TuxCon 2019 soldering workshop kits are now on our web for sale


The soldering workshop this year was for Open Source Hardware Universal Remote Control board using SMT components.


All files for this kit are at GitHub including hardware, software sources and Assembly instructions. For these who didn’t manage to participate, now the kit is on our web for sale: URC

This year we had massive participation of kids from 4 to 12 years old.


As the SMT components are bit odd to solder we prepared for them FOSDEM-85 kits with PTH components.

We were a bit concerned if they will not get burned by the soldering irons, but they surprised us as they were so precise and careful that all boards they soldered worked 100% from the very first time.


Just for comparison when we do soldering workshops with adults from 20 up to 70 years old about 10% of the soldered boards do not start due to problems with misplaced components or bad soldering and we have to help them to fix. So it appears kids do solder better than adults 🙂

The Minibot kits from TuxCon 2018 soldering workshop are also on the web now.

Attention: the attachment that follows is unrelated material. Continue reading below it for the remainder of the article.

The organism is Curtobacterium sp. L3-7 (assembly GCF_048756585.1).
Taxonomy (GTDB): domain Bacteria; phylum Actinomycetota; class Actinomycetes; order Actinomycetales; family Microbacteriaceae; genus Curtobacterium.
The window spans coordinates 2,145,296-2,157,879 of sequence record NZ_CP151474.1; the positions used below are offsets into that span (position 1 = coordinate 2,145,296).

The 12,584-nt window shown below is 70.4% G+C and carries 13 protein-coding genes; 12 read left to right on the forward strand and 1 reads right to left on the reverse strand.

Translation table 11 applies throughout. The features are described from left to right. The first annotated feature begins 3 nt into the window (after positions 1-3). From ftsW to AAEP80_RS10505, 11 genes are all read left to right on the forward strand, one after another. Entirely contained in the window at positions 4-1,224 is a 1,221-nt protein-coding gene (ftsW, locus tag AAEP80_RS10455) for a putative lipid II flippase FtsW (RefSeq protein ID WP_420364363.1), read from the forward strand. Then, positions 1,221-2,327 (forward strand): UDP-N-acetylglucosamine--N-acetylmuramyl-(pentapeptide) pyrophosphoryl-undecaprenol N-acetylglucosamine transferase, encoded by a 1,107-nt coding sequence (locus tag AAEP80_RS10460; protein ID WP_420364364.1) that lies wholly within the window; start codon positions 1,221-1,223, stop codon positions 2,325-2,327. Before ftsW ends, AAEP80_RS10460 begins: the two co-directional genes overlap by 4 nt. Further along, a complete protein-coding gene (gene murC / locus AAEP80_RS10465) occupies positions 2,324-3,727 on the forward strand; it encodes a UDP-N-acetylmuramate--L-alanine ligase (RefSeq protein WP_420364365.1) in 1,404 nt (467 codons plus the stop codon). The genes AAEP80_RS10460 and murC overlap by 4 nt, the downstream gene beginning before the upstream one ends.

It was wonderful weekend with lot of fun.

2 Comments (+add yours?)

  1. Max
    Jun 12, 2019 @ 16:53:19

    Kids are conditioned to seek approval at all costs, so they try really hard. Adults grow to care a lot less about such things, we afford to err. But it’s a nice project idea and of course kudos for holding the workshop in the first place.


  2. kyrk.5
    Jun 13, 2019 @ 12:28:29

    When I was joung, I started doing electronics with the counterpart of this. It was called UIR (Universal Infrared Receiver), which I found on the internet, had a PIC12F508 in it and TSOP1736. The TSOP did the demodulation part, and the PIC translated the signal to RS232. With some Software a computer could be remote controlled with a normal IR remote controller. I have used it mostly for WinAMP.

    I had to build it five times until it worked. First I tried on some jumper board, but I did always some mistake(diode wrong, not connection, wrong connection). Finally I have noticed that the PIC is a microcontroller and it must be programmed. My father had a programmer for it, and after programming it finally the circuit was working.
    But still it was on a jumper board spanning over a 20cm*20cm area. So the next month I took always the biggest care not letting falling it down. Some month later I tried to rebuild it to become smaller. Now it was fitting in a DSUB9 case. Then I started to sell it. Over several years I sold 30 pieces or so. Not so much, but still it was a big success for me.

    I still have one piece of this, so I will definitely by the URC.


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